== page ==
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Husbands, Give Your Wife the Baby She Wants

June 14, 2023


Dear Reluctant Potential Dad,

So, your wife wants another baby, but you are putting on the brakes. I understand. When I was in graduate school at the University of Notre Dame, my wife Jennifer wanted another baby. We were only making $10,000 a year, and I felt overwhelmed in a demanding graduate program. In fact, I thought I might fail out and destroy my dream of becoming a professor. But my father-in-law Miles insisted that a new baby would also bring new blessings. I wanted to believe him, but I was scared.

The fear I had then and you have now is a good sign because it shows that you care about your wife and your child and want to give them your best, to provide for them what they need and what they would like. 

What I didn’t realize was that having another child is itself providing something that is an enormous benefit to them. You can give many gifts. But almost anything you give now, like a bike, will likely be lost or destroyed or at least unused a decade later. But to give your family a new brother or sister, that is a gift that can keep on giving. Even after sixty or seventy years, they may be talking together, supporting each other, and sharing life together. For many people, among the most significant relationships they have are with their siblings.

You know how much your wife loves being a mom and that she does a fantastic job. To have another child is almost certainly the greatest gift you could give her. Her child will mean more to her than any gift you could ever give her, even the most precious jewels. What wife would not throw any of her possessions into the ocean if that were required to save her son or daughter from death? In giving her another child, she will have someone to love all her life long and, if things go well, someone who will love her all her life long. Indeed, the desire of your wife to have a larger family is normal. There is “Gallup data showing that women regularly wish to have more children than they do.” Unfortunately, nearly half of women come to the end of their child bearing years having fewer children than they wanted.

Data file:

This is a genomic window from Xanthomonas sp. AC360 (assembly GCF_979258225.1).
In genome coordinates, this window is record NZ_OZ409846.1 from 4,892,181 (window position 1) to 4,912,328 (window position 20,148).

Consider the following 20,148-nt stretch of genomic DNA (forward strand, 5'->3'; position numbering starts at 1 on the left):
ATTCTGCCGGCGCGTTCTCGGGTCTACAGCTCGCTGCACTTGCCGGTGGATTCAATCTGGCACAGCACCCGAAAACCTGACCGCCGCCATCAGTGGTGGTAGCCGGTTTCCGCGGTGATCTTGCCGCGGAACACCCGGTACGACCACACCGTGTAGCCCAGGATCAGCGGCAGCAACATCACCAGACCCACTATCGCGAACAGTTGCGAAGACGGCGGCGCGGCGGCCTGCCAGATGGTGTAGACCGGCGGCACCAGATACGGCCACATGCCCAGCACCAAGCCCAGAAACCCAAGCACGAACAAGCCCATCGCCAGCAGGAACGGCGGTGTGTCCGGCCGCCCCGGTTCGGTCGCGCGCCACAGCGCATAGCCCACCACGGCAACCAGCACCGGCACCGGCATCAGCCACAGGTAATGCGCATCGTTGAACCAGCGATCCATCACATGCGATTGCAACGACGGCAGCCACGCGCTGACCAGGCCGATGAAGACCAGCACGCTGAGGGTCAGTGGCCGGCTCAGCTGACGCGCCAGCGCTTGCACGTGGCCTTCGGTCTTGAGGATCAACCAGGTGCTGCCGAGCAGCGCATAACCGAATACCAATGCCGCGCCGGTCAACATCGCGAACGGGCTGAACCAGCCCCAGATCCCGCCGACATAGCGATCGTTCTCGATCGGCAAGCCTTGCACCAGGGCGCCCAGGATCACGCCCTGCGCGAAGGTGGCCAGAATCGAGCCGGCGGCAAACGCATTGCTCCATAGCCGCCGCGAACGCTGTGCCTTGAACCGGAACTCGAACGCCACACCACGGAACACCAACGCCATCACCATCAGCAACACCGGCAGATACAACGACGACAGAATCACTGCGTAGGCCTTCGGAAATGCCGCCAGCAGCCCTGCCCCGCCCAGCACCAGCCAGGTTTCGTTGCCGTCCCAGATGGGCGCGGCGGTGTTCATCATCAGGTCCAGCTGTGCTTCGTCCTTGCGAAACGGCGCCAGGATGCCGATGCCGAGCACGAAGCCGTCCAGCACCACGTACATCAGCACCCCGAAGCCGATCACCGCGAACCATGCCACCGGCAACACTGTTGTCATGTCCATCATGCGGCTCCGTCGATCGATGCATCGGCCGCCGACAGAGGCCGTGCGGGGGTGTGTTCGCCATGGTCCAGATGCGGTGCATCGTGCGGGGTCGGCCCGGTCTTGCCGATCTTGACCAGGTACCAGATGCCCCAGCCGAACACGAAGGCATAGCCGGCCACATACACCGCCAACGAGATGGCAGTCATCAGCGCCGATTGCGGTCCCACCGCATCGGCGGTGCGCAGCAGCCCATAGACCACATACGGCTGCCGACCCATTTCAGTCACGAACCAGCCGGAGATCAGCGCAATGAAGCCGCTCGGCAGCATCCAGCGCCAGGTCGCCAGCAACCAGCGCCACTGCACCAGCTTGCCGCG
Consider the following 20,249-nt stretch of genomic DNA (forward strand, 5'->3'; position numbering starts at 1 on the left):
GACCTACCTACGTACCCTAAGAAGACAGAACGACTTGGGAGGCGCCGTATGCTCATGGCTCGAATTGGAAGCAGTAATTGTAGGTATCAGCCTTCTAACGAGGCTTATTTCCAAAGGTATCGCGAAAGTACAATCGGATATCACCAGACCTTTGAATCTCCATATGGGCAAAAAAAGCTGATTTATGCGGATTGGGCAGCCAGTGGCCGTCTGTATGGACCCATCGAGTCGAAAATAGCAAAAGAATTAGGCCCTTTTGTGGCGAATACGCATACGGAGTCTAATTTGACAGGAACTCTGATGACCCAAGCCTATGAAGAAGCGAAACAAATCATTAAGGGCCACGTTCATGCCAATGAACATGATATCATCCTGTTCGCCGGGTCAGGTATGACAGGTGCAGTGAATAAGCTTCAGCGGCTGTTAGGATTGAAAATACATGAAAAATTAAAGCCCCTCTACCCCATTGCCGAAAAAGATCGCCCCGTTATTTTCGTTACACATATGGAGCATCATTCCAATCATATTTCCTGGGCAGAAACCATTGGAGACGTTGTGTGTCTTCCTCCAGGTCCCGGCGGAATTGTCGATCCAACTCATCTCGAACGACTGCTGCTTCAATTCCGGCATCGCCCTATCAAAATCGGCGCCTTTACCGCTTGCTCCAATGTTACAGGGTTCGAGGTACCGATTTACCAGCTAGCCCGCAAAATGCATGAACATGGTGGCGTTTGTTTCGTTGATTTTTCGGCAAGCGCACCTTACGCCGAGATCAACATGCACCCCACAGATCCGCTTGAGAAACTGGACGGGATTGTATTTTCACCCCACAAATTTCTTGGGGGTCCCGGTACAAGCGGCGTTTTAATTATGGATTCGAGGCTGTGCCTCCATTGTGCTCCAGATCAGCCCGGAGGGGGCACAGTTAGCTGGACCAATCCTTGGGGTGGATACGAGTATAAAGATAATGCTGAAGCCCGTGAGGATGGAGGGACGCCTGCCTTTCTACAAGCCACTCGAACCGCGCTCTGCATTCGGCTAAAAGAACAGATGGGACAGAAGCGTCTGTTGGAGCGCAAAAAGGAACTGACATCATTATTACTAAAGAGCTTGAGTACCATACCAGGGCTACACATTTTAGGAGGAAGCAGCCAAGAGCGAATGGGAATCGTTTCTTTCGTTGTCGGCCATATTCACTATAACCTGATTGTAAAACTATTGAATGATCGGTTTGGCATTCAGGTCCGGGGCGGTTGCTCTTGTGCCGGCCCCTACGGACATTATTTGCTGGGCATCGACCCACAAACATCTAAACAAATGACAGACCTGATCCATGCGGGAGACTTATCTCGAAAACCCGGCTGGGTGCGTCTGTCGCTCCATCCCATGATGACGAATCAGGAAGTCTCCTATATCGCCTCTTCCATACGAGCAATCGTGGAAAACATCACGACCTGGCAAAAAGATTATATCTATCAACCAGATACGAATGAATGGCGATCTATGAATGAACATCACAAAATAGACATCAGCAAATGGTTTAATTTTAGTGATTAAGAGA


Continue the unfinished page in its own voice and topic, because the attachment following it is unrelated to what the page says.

The new child will also bring something that more than compensates for more challenges, and that is more love.

I should say too that having another baby will almost certainly bring out the best in you. We grow stronger in body when we lift weights and exercise vigorously. We grow stronger in mind when we stretch to seek new knowledge. And you will grow—radically grow—as a provider when you need to support your growing family. You’ll do more work and better work because you are working not so much for a boss as for a wife and children whom you love. That’s why married men make significantly more money than single men. Men supporting families have a powerful incentive to bring their best, and when you bring your best, you grow. I know you are worried about providing, and that shows something good about you. A bad man couldn’t care less about providing for others. But you will make it work. Good fathers have done so for centuries, in much much more difficult times than our own, and you are a good father. That’s part of why your wife wants another baby. She believes in you as a husband, as a father, and as a provider.

Will a new child bring new challenges? Yes. But the new child will also bring something that more than compensates for more challenges, and that is more love. You know your wife will be in love with this baby. And, since you are a good man, you too will love this new baby, and eventually this new baby will return that love. And in the end, isn’t that one of the most beautiful things in the world? To leave this world with more love than existed when you came into this world?

I understand your fears because I felt them too. Indeed, I was scared every time I became a dad. When Jennifer was pregnant with our youngest Mary, I was literally in tears of despair. I thought it was impossible to provide for my whole family on one income in Los Angeles. 

But I was wrong, totally wrong. I wish I knew then what I know now. That her brothers and sisters would adore her, that she would be great at art and at arguing, and that one day she would herself get into the University of Notre Dame. If I had known then what I know now, I would have had tears of joy. And that is why I am sharing with you what my father-in-law Miles repeatedly told me: You can do this. Be generous. Give your wife the baby she wants.